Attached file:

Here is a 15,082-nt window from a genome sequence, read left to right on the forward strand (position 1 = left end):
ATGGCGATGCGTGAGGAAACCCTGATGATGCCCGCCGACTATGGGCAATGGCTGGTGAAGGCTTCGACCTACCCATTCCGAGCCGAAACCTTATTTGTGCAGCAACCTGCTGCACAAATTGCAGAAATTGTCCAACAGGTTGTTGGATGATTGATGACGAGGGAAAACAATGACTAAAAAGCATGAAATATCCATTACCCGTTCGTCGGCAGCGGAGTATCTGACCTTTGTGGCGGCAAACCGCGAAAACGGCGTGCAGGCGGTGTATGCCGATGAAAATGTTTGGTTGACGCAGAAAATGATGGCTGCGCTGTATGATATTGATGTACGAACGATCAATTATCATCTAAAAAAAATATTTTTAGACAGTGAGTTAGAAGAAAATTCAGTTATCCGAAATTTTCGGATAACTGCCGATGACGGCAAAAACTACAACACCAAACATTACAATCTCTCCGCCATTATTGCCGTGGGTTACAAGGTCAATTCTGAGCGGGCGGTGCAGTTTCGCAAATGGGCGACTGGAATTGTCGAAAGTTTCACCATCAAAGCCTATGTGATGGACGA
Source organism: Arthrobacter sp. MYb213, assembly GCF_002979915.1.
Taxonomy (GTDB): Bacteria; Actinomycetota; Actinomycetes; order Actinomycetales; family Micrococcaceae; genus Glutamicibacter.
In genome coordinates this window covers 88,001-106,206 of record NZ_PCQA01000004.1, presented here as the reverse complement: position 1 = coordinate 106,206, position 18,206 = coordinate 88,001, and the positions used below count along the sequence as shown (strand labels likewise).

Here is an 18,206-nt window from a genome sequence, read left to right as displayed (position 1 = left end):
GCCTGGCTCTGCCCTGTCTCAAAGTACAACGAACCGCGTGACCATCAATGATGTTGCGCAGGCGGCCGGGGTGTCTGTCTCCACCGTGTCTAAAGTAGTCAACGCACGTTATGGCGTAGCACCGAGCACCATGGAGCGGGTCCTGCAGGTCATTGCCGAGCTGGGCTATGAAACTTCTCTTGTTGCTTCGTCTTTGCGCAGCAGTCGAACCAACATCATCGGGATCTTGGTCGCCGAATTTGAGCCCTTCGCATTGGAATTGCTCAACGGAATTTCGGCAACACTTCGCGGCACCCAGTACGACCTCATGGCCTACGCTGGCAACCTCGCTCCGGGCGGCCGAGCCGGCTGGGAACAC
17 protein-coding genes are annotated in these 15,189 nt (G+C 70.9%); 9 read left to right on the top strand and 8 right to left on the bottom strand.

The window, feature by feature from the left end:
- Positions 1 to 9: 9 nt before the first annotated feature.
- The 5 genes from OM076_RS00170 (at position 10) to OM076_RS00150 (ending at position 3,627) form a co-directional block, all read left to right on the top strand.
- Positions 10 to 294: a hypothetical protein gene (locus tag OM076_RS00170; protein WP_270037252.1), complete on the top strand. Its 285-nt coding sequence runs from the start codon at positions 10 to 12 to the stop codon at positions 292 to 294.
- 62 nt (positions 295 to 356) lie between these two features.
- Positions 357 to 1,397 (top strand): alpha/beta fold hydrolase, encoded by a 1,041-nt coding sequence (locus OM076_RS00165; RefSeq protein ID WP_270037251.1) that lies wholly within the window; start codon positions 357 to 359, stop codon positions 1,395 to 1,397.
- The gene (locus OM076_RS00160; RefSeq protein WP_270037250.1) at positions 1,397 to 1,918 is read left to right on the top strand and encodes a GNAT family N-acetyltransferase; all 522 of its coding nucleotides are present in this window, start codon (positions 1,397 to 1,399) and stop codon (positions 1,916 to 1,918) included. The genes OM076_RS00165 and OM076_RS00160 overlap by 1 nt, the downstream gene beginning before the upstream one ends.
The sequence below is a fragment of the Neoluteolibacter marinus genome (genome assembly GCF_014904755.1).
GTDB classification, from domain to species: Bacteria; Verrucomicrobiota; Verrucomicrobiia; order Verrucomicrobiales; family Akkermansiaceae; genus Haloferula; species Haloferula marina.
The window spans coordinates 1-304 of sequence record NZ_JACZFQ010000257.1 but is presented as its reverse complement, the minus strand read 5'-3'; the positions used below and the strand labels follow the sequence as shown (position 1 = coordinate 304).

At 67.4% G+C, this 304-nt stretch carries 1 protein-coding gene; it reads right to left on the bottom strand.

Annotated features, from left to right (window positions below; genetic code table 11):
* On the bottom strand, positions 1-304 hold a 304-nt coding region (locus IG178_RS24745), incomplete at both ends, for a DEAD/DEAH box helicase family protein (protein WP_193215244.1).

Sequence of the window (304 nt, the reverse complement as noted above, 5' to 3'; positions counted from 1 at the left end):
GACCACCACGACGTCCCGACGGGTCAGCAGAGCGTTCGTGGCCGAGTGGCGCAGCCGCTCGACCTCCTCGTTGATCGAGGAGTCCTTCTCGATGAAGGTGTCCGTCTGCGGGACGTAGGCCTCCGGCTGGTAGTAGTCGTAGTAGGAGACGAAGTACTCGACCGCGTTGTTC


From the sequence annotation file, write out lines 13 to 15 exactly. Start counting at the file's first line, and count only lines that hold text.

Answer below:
- 62 nt (positions 295 to 356) lie between these two features.
- Positions 357 to 1,397 (top strand): alpha/beta fold hydrolase, encoded by a 1,041-nt coding sequence (locus OM076_RS00165; RefSeq protein ID WP_270037251.1) that lies wholly within the window; start codon positions 357 to 359, stop codon positions 1,395 to 1,397.
- The gene (locus OM076_RS00160; RefSeq protein WP_270037250.1) at positions 1,397 to 1,918 is read left to right on the top strand and encodes a GNAT family N-acetyltransferase; all 522 of its coding nucleotides are present in this window, start codon (positions 1,397 to 1,399) and stop codon (positions 1,916 to 1,918) included. The genes OM076_RS00165 and OM076_RS00160 overlap by 1 nt, the downstream gene beginning before the upstream one ends.